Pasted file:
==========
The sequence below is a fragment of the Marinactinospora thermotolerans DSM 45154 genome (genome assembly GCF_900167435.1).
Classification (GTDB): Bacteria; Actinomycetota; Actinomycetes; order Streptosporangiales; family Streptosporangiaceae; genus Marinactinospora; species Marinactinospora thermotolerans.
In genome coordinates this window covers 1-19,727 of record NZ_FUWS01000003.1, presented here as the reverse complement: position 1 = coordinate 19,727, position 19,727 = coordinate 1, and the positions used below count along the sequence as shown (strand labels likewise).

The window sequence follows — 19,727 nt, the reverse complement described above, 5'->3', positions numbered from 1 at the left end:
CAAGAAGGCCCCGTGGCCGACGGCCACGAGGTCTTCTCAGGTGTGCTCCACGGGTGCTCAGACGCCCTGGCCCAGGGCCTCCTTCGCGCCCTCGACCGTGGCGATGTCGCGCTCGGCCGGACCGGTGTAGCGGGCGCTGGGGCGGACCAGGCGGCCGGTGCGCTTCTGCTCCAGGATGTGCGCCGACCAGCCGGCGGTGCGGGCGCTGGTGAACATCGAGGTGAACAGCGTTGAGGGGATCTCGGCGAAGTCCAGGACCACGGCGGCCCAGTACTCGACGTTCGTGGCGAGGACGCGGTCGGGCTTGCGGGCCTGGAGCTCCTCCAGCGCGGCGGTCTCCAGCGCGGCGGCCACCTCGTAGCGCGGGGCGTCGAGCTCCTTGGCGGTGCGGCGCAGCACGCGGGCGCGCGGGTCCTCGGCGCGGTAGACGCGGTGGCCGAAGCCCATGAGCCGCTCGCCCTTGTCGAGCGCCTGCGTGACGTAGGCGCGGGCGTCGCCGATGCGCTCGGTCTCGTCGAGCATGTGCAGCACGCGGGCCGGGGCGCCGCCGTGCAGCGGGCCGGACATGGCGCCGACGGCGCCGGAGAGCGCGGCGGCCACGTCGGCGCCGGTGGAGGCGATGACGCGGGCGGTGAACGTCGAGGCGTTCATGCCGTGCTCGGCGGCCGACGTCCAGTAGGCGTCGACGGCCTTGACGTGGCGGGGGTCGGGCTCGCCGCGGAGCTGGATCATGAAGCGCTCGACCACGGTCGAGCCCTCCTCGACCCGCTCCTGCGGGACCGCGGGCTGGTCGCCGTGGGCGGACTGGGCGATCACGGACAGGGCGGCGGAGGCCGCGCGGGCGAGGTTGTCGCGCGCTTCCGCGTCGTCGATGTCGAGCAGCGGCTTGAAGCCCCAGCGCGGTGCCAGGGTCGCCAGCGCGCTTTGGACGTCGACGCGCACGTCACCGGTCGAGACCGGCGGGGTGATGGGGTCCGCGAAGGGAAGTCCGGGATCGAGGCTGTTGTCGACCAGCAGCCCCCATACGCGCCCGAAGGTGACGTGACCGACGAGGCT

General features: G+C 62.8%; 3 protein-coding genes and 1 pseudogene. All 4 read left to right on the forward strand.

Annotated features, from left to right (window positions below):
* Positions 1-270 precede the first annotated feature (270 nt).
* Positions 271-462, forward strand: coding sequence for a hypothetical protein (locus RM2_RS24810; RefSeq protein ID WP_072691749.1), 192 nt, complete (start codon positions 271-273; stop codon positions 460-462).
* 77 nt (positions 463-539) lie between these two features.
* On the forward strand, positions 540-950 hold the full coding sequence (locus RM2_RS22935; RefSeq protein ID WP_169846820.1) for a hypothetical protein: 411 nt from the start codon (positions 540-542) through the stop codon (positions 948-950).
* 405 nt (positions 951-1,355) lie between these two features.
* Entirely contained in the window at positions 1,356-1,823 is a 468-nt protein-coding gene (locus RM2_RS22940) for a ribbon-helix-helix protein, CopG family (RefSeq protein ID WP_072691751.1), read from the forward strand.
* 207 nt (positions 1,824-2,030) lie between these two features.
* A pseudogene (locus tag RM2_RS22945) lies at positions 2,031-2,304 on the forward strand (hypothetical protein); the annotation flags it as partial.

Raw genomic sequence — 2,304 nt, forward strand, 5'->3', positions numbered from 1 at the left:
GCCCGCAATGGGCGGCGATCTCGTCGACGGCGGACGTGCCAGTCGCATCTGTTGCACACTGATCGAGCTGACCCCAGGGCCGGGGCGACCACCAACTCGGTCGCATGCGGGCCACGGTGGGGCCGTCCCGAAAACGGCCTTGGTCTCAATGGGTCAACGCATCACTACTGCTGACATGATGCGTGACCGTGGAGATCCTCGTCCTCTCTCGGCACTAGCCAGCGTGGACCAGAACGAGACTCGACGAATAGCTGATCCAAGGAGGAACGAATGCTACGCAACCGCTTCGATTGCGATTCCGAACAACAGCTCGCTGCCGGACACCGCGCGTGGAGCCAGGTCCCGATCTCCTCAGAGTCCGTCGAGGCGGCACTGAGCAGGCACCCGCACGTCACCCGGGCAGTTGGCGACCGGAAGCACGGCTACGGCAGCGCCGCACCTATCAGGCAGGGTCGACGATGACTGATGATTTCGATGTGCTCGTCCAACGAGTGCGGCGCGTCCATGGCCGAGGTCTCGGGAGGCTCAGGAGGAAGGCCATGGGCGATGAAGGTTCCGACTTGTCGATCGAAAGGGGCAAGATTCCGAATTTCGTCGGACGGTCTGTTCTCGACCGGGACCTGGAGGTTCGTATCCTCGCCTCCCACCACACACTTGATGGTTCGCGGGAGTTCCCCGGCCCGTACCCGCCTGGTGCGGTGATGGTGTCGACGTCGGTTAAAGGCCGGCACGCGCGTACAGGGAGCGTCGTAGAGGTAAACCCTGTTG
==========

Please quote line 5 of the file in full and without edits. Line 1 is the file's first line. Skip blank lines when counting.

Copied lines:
CAAGAAGGCCCCGTGGCCGACGGCCACGAGGTCTTCTCAGGTGTGCTCCACGGGTGCTCAGACGCCCTGGCCCAGGGCCTCCTTCGCGCCCTCGACCGTGGCGATGTCGCGCTCGGCCGGACCGGTGTAGCGGGCGCTGGGGCGGACCAGGCGGCCGGTGCGCTTCTGCTCCAGGATGTGCGCCGACCAGCCGGCGGTGCGGGCGCTGGTGAACATCGAGGTGAACAGCGTTGAGGGGATCTCGGCGAAGTCCAGGACCACGGCGGCCCAGTACTCGACGTTCGTGGCGAGGACGCGGTCGGGCTTGCGGGCCTGGAGCTCCTCCAGCGCGGCGGTCTCCAGCGCGGCGGCCACCTCGTAGCGCGGGGCGTCGAGCTCCTTGGCGGTGCGGCGCAGCACGCGGGCGCGCGGGTCCTCGGCGCGGTAGACGCGGTGGCCGAAGCCCATGAGCCGCTCGCCCTTGTCGAGCGCCTGCGTGACGTAGGCGCGGGCGTCGCCGATGCGCTCGGTCTCGTCGAGCATGTGCAGCACGCGGGCCGGGGCGCCGCCGTGCAGCGGGCCGGACATGGCGCCGACGGCGCCGGAGAGCGCGGCGGCCACGTCGGCGCCGGTGGAGGCGATGACGCGGGCGGTGAACGTCGAGGCGTTCATGCCGTGCTCGGCGGCCGACGTCCAGTAGGCGTCGACGGCCTTGACGTGGCGGGGGTCGGGCTCGCCGCGGAGCTGGATCATGAAGCGCTCGACCACGGTCGAGCCCTCCTCGACCCGCTCCTGCGGGACCGCGGGCTGGTCGCCGTGGGCGGACTGGGCGATCACGGACAGGGCGGCGGAGGCCGCGCGGGCGAGGTTGTCGCGCGCTTCCGCGTCGTCGATGTCGAGCAGCGGCTTGAAGCCCCAGCGCGGTGCCAGGGTCGCCAGCGCGCTTTGGACGTCGACGCGCACGTCACCGGTCGAGACCGGCGGGGTGATGGGGTCCGCGAAGGGAAGTCCGGGATCGAGGCTGTTGTCGACCAGCAGCCCCCATACGCGCCCGAAGGTGACGTGACCGACGAGGCT